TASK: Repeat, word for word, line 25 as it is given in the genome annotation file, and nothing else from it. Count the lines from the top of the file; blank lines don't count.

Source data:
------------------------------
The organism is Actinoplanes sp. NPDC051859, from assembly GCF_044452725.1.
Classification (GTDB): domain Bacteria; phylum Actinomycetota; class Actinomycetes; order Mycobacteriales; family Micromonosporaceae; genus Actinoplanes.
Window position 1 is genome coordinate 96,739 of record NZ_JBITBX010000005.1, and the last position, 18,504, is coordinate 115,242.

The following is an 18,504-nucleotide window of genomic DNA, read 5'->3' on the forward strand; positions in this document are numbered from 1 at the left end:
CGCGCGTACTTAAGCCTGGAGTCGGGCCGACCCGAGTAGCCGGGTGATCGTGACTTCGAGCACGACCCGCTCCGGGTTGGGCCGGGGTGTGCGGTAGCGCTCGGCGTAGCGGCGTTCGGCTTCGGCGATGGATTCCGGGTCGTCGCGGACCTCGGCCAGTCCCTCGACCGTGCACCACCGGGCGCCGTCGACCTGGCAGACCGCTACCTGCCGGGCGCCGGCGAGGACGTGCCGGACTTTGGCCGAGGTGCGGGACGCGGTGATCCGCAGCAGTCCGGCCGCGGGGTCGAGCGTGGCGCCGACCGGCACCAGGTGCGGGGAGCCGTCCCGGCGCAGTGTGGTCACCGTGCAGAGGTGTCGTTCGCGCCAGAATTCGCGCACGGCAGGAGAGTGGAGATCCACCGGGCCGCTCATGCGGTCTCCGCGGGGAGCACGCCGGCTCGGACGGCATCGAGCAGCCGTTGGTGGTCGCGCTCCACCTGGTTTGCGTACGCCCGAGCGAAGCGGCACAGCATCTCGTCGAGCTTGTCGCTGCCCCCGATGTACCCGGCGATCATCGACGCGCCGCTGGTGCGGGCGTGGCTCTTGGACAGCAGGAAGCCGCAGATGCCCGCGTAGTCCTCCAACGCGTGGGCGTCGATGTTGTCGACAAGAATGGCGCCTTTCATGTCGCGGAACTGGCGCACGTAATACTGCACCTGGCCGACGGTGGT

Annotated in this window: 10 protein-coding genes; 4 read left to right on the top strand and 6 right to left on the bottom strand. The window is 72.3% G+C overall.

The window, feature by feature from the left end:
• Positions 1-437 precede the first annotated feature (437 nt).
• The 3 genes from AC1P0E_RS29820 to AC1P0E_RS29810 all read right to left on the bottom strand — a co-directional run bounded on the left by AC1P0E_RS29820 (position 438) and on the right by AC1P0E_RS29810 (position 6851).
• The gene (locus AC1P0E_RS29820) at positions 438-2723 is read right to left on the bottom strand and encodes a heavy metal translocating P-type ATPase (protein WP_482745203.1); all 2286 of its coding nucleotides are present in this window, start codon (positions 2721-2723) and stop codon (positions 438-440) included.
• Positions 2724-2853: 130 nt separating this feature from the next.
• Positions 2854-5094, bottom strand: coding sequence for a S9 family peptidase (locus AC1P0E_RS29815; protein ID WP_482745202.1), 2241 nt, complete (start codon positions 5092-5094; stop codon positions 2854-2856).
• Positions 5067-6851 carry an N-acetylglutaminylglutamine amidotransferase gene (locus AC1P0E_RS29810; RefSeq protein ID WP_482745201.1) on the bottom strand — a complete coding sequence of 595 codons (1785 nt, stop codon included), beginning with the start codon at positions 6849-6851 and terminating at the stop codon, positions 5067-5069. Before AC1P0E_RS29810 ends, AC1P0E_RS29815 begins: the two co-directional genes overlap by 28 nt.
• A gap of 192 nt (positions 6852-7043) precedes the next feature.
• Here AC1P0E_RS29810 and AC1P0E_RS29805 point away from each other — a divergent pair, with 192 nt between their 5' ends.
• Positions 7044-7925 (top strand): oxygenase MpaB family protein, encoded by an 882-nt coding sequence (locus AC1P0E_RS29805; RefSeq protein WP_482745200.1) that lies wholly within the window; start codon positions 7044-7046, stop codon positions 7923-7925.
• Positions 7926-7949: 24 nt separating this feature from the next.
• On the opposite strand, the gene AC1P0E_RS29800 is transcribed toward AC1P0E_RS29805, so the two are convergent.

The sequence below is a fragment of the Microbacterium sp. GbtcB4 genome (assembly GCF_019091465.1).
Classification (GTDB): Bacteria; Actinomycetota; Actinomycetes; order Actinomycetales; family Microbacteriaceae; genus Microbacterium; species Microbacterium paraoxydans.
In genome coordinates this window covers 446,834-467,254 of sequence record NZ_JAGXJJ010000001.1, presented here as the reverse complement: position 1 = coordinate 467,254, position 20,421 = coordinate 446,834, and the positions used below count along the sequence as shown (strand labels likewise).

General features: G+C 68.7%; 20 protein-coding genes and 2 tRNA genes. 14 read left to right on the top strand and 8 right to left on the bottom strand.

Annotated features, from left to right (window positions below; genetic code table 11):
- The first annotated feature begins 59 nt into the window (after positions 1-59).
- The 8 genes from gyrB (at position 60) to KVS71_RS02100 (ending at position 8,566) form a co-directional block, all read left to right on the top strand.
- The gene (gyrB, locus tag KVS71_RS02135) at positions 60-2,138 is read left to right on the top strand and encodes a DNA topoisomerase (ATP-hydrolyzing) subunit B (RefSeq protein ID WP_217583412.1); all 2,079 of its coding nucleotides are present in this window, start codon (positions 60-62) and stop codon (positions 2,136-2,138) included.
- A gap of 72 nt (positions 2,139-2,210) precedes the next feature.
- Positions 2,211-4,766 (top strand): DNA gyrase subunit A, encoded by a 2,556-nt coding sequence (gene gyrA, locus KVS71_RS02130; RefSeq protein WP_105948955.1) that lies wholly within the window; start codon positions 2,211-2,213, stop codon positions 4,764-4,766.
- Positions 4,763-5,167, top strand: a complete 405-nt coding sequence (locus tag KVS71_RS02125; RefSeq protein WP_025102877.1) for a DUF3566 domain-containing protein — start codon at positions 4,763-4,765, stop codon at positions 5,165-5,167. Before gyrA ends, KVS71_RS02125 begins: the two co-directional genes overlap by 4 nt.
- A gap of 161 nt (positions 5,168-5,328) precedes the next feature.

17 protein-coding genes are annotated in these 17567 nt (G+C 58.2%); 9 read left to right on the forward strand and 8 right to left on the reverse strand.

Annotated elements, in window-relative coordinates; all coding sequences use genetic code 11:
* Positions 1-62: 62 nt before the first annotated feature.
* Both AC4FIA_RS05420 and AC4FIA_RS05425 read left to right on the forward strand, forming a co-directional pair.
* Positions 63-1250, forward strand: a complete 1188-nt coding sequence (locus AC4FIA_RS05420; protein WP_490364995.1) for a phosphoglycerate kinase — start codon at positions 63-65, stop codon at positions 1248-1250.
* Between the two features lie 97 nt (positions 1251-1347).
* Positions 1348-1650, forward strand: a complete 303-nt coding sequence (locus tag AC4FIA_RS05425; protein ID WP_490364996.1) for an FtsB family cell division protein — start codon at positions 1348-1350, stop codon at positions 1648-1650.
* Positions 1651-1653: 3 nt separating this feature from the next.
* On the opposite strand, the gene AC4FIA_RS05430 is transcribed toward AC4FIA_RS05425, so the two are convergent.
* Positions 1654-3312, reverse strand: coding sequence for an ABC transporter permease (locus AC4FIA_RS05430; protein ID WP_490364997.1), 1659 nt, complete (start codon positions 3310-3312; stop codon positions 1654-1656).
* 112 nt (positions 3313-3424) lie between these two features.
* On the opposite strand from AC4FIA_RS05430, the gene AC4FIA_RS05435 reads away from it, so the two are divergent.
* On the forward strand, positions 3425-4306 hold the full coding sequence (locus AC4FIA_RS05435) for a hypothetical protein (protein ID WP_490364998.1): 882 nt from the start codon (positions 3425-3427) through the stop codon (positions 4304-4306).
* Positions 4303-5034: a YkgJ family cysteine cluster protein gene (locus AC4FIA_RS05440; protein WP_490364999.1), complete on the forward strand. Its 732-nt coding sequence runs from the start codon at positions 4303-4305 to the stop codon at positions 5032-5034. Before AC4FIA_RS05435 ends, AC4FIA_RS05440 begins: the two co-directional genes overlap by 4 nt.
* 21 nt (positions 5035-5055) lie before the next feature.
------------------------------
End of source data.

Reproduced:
- The 8 genes from gyrB (at position 60) to KVS71_RS02100 (ending at position 8,566) form a co-directional block, all read left to right on the top strand.